Serious Reactions to Mold
Most people who are allergic to mold have hay fever-like symptoms that make them feel lousy, though these symptoms aren't life-threatening or serious. There are, however, specific allergic conditions brought on by mold exposure that can be very severe. The short-list of these mold-induced illnesses includes:
Asthma—If you are asthmatic and also allergic to mold, breathing in mold spores can trigger an asthma attack. You should have an emergency treatment plan in case of a severe bout with asthma.
Allergic fungal sinusitis—Fungus can get stuck in your sinuses and begin to grow. The sinus area is small, and the fungal growth can become impacted, necessitating surgery.
Allergic bronchopulmonary aspergillosis—This is a fungal infection of the lungs. Those who are allergic to mold and also have asthma or cystic fibrosis are vulnerable to aspergillosis.
Hypersensitivity pneumonitis—A rare condition which occurs when the lungs become inflamed as a response to airborne particles such as mold spores. Most often, the disease is triggered after exposure to dust in the workplace which contains the offending allergen.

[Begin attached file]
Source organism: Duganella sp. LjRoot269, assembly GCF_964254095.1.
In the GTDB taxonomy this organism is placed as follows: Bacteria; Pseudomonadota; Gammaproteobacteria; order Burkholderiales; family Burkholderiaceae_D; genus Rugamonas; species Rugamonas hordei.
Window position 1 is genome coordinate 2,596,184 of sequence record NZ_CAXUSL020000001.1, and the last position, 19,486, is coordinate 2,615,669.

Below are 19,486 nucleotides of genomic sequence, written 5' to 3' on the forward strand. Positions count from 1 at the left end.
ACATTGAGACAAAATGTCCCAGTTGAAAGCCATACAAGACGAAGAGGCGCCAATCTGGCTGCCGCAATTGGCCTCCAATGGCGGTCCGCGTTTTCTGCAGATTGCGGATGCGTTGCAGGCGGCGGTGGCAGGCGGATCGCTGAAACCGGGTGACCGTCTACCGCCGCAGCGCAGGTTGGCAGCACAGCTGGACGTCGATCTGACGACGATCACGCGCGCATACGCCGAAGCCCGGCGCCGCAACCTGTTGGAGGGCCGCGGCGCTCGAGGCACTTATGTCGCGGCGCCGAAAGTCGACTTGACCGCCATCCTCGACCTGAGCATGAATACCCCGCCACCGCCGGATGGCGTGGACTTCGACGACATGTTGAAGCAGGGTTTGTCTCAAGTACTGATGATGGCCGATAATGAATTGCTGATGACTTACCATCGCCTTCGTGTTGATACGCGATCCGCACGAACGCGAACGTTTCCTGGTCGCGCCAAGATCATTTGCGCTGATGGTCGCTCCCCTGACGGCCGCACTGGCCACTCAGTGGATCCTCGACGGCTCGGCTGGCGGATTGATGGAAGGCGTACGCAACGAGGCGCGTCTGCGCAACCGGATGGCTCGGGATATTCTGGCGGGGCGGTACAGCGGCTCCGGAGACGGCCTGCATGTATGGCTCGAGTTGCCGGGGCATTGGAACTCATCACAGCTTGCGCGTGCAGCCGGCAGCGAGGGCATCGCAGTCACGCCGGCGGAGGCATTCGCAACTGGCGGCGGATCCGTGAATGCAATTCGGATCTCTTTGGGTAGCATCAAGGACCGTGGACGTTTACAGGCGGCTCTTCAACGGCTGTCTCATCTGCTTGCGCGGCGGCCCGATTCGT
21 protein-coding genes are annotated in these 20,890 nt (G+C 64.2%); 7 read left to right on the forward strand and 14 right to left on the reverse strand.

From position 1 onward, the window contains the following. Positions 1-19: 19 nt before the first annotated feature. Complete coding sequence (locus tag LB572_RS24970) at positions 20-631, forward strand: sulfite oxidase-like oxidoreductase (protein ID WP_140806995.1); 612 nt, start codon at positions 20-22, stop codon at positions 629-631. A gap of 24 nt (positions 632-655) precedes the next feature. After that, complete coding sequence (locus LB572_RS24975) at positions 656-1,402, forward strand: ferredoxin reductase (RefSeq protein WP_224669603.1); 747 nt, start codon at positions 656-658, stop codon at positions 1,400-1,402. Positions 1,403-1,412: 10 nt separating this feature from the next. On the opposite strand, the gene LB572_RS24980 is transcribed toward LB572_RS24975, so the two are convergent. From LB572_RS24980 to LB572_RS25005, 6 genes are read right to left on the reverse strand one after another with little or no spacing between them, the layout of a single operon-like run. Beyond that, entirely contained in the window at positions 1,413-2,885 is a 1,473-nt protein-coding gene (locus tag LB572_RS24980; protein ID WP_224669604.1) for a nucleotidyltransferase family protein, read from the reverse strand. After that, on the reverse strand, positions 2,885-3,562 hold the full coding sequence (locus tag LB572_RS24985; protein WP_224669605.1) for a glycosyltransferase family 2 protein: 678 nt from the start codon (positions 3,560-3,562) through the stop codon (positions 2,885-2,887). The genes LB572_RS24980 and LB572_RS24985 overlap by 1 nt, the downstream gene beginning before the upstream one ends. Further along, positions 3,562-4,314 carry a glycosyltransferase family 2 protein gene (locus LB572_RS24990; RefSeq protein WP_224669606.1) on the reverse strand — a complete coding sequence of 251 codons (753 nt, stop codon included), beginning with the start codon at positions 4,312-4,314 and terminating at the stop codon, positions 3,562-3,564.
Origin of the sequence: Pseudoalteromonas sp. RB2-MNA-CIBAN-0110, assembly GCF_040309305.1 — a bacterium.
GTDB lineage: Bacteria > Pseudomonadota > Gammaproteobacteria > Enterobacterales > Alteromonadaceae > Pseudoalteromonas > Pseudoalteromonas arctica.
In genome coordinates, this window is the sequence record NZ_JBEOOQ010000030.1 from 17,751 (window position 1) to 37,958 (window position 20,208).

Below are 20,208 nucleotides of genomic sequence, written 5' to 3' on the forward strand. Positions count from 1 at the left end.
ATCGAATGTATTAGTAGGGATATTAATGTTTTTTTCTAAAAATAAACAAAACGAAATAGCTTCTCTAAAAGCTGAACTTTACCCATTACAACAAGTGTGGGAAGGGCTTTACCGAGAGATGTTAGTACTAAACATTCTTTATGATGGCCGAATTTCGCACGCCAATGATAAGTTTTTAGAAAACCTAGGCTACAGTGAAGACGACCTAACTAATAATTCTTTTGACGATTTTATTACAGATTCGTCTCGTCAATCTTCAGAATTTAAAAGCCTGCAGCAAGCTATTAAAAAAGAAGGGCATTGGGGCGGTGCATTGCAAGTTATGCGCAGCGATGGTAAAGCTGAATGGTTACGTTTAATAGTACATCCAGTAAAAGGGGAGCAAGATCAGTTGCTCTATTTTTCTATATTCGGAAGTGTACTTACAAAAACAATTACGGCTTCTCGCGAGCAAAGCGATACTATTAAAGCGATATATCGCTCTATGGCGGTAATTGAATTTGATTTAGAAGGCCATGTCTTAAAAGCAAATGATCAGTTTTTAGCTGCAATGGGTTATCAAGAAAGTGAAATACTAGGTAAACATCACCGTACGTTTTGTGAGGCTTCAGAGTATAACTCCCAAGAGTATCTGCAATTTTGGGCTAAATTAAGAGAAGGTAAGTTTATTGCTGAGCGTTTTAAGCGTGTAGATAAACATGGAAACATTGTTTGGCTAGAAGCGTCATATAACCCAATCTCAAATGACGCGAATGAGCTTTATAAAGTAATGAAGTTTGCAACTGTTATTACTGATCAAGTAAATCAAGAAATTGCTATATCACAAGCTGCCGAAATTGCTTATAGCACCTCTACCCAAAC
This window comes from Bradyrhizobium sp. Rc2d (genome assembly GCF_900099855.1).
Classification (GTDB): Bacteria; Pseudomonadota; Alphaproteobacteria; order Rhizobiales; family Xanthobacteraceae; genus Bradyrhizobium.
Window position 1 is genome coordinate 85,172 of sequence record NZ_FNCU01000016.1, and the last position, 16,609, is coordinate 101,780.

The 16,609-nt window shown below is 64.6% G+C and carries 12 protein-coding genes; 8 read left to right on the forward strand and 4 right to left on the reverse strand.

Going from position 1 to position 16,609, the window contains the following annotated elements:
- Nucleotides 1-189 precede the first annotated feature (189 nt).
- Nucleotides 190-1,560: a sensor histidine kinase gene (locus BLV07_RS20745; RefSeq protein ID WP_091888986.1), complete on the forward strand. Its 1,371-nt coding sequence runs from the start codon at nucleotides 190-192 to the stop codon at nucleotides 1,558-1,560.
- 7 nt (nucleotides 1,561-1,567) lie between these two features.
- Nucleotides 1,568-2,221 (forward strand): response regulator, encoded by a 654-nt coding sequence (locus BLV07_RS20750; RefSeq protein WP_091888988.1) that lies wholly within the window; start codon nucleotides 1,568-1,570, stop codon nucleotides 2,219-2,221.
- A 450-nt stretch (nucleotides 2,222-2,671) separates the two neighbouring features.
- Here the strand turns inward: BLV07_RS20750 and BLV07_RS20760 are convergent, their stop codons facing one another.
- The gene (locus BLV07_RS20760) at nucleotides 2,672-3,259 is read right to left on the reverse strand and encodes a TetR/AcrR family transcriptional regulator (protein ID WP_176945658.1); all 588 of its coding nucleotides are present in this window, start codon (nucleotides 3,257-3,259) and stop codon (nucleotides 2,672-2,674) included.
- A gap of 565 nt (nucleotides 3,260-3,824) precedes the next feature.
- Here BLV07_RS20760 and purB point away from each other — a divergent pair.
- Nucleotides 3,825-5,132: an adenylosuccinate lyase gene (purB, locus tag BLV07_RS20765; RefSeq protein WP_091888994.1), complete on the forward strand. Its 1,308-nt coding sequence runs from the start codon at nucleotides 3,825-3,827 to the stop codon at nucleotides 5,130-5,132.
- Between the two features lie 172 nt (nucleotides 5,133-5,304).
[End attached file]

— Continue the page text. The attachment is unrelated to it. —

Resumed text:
The media has been talking up the idea that some molds, for instance, what they term "black mold" may cause a host of certain chronic symptoms including rashes, fatigue, nausea, fever, headache, and coughing. There have even been accusations that this type of mold causes acute idiopathic pulmonary hemorrhage, which causes bleeding in the lungs of infants. It's true that some molds are poisonous when ingested, but there is, as yet, no proof that airborne mold spores release toxins inside of buildings that can harm healthy people.
It is known that spending a lot of time in damp buildings can cause respiratory symptoms such as sneezing, throat irritation, nasal congestion, runny nose, and coughing, but we don't know if mold is the reason for these symptoms in those who test clean for mold allergies. The culprit might very well be something else. Dampness brings other harmful health risks in its wake. A damp building is a great place to find bacteria, rats, and the effusion of chemicals from furniture and building materials.
In people with compromised immune systems, exposure to high levels of mold can cause various problems that an otherwise healthy individual would be able to shrug off. Autoimmune diseases and chemotherapy are two examples of conditions which weaken the immune system. People in this category have to take all kinds of precautions, and avoiding mold would be a prudent addition to such measures.